She made the leap to political official in 2017 when her local state senator retired. And in November, she won a coveted open seat in Congress that Democrats had targeted to flip. Spartz loaned her campaign more than $1 million in the competitive race and beat Democrat Christina Hale 50-46% in the district that includes the north side of Indianapolis and its suburbs.
Now, Spartz is focused on doing the hard work of improving health care and getting down into the nitty-gritty of policymaking.
Spartz says the Republican Party must take some responsibility for American’s embrace of leftist ideas because if the GOP doesn’t deliver solutions and results, especially on affordable health care, constituents are disappointed and look elsewhere.
“I think the Republican Party has to do a better job delivering policies because what’s happened when we do a lot of talk, like in health care, and don’t do the work and don’t deliver a solution … we know then people get frustrated with us. They say, ‘Well, all these people just talk’ and then they vote for the other side,” Spartz said.
“A lot of people on the Democrat side move to the very extreme left, to very crazy ideas,” Spartz added. “And I think it’s important for us to do a better job so people trust us and not really get brainwashed with utopic crazy ideas. They are easy to sell, but when they fail, it hits hard.”
Spartz talks of the exhausting work she did in the Indiana state Senate to make improvements to health care. It took a lot of energy just to make incremental changes because, like a balloon, if you touch one part of the health care system here, another issue pops up there, she said.
She authored or co-authored several bills that focused on cost disclosure and limiting health care monopolies, she said. “We have a monopoly problem in health care, we don’t have a competition problem,” she said.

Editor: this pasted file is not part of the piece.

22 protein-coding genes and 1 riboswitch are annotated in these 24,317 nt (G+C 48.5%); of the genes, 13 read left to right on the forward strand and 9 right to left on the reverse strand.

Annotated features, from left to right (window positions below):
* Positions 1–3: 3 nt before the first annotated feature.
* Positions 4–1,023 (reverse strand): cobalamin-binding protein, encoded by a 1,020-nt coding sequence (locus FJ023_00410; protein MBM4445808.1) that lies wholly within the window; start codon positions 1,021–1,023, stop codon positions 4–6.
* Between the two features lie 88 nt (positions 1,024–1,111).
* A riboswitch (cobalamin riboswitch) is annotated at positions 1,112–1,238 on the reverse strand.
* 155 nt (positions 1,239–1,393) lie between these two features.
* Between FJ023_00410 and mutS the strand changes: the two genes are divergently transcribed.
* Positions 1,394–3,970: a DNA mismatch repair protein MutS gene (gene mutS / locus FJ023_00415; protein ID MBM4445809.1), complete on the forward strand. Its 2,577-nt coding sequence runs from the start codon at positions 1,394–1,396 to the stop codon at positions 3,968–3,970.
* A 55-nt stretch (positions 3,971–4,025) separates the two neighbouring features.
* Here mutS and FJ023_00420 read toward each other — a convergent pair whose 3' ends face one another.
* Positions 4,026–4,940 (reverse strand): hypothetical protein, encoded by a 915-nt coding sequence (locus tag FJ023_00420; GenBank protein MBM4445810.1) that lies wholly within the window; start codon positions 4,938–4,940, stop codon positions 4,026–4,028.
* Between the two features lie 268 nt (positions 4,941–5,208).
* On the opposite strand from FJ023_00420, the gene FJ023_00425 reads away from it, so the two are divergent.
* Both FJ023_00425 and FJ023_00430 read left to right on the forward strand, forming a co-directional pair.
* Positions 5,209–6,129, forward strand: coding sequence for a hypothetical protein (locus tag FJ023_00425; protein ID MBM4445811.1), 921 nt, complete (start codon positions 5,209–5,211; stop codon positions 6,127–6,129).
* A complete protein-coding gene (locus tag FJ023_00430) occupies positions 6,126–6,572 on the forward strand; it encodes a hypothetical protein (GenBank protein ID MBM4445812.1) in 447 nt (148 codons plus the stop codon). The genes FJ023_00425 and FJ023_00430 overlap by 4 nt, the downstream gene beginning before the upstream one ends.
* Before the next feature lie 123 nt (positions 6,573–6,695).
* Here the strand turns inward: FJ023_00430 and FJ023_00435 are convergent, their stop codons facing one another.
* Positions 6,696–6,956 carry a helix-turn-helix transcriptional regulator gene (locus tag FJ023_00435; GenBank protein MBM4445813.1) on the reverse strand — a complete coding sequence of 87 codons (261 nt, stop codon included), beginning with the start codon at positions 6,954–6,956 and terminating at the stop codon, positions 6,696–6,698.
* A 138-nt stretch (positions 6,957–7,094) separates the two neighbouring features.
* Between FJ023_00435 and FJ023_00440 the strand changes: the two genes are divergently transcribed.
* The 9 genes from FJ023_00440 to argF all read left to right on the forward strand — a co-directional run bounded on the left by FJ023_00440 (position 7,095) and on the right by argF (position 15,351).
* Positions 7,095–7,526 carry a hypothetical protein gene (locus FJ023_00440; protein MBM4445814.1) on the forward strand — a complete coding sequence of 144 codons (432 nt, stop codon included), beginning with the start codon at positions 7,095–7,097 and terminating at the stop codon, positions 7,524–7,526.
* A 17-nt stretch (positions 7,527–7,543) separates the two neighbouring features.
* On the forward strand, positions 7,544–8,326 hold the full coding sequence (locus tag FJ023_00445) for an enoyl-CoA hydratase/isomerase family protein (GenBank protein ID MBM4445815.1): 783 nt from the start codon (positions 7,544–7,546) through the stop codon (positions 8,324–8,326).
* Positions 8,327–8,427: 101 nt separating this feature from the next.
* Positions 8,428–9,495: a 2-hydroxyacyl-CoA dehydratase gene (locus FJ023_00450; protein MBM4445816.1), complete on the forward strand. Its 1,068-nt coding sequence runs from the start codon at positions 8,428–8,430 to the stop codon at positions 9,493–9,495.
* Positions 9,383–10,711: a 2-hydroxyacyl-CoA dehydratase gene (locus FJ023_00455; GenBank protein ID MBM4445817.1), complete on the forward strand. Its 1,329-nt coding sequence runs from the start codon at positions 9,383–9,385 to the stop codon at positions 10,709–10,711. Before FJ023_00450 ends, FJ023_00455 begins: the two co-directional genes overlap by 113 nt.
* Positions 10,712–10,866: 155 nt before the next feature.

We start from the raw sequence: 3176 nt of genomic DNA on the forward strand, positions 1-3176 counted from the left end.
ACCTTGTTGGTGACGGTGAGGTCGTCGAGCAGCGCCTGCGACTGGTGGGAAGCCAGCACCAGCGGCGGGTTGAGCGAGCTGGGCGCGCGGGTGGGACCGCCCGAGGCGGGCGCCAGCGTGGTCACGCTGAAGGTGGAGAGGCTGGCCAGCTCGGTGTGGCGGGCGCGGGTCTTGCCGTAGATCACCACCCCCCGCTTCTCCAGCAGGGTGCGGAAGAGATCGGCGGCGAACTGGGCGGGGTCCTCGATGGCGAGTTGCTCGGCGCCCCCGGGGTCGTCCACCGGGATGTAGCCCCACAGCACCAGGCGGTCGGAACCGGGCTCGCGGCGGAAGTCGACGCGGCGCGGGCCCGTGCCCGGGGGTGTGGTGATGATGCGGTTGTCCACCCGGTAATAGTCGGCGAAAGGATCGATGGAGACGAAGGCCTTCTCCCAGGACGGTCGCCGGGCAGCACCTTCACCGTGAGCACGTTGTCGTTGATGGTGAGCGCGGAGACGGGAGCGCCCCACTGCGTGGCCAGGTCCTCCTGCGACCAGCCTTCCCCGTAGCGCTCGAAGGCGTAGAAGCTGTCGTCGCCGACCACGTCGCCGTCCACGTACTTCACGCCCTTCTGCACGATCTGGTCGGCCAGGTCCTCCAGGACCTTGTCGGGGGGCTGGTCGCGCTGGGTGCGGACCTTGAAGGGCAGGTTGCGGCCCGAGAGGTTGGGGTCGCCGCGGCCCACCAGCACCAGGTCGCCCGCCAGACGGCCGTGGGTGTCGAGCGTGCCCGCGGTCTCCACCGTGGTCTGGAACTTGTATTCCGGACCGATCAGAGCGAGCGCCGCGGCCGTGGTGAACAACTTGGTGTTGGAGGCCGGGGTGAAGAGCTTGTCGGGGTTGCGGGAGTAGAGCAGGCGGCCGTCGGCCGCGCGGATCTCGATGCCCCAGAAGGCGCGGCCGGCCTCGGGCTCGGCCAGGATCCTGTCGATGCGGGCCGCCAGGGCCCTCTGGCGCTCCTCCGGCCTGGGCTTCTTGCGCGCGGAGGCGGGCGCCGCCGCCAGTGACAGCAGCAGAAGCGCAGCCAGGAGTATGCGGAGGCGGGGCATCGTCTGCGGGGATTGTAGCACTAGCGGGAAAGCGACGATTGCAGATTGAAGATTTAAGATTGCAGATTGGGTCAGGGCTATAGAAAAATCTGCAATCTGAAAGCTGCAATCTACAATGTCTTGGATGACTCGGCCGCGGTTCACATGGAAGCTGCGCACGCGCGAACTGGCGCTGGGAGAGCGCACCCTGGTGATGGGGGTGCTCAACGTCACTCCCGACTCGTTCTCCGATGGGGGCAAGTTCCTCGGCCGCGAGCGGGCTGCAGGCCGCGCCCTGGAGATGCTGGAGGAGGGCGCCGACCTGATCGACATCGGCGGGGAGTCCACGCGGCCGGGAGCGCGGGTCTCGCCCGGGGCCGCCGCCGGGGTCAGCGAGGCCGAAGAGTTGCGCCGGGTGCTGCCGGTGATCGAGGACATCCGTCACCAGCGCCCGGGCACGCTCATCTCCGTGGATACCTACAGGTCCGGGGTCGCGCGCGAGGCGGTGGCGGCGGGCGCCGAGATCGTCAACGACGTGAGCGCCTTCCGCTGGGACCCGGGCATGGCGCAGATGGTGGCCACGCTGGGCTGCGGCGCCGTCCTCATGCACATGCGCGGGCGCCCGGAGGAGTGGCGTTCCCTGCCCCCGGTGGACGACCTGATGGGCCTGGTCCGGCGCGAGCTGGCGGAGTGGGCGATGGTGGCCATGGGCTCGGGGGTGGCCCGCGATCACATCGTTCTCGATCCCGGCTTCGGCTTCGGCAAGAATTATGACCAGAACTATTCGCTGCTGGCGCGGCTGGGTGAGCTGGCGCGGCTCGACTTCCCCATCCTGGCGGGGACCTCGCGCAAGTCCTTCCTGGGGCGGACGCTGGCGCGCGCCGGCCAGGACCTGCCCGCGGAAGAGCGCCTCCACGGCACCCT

She said she wrote her own bills with advice from attorneys because it was important to her to be an expert on each line of the legislation.
“I do [it] because I understand every word matters,” she said.
Four of the 2020 health care bills she co-wrote were signed into law, including legislation to improve price transparency on health care services. Another bill Spartz authored that passed only the Senate would have required the state to study the feasibility of restructuring the Medicaid program to a block grant and starting a consumer-driven Medicaid pilot program.
Her overall belief is that the federal government should relinquish control over health care and allow states to have more flexibility to set up innovative models for care.
She firmly rejects the Democratic socialist push for “Medicare-for-All,” saying single-payer health care would be disastrous for seniors and would lead to health care rationing.
“A government takeover of health care … is very bad,” Spartz said. “I mean it’s fatal to quality. The government can control price but it will be terrible for innovation and quality. Only competition brings more innovation and value.”
Spartz quips she may need a “mental health checkup” for wanting to tackle health care in Congress. But the dysfunction in Washington cannot carry on any longer because it’s preventing state action, too, she said.
“We can have the greatest legislation in the state of Indiana, but 85% of health care is controlled at the federal level right now,” she said.
“I truly believe most Americans and most businesses do not believe that government control of health care is good for anyone,” Spartz said. “And I’ll tell you, it’s not very good for seniors.”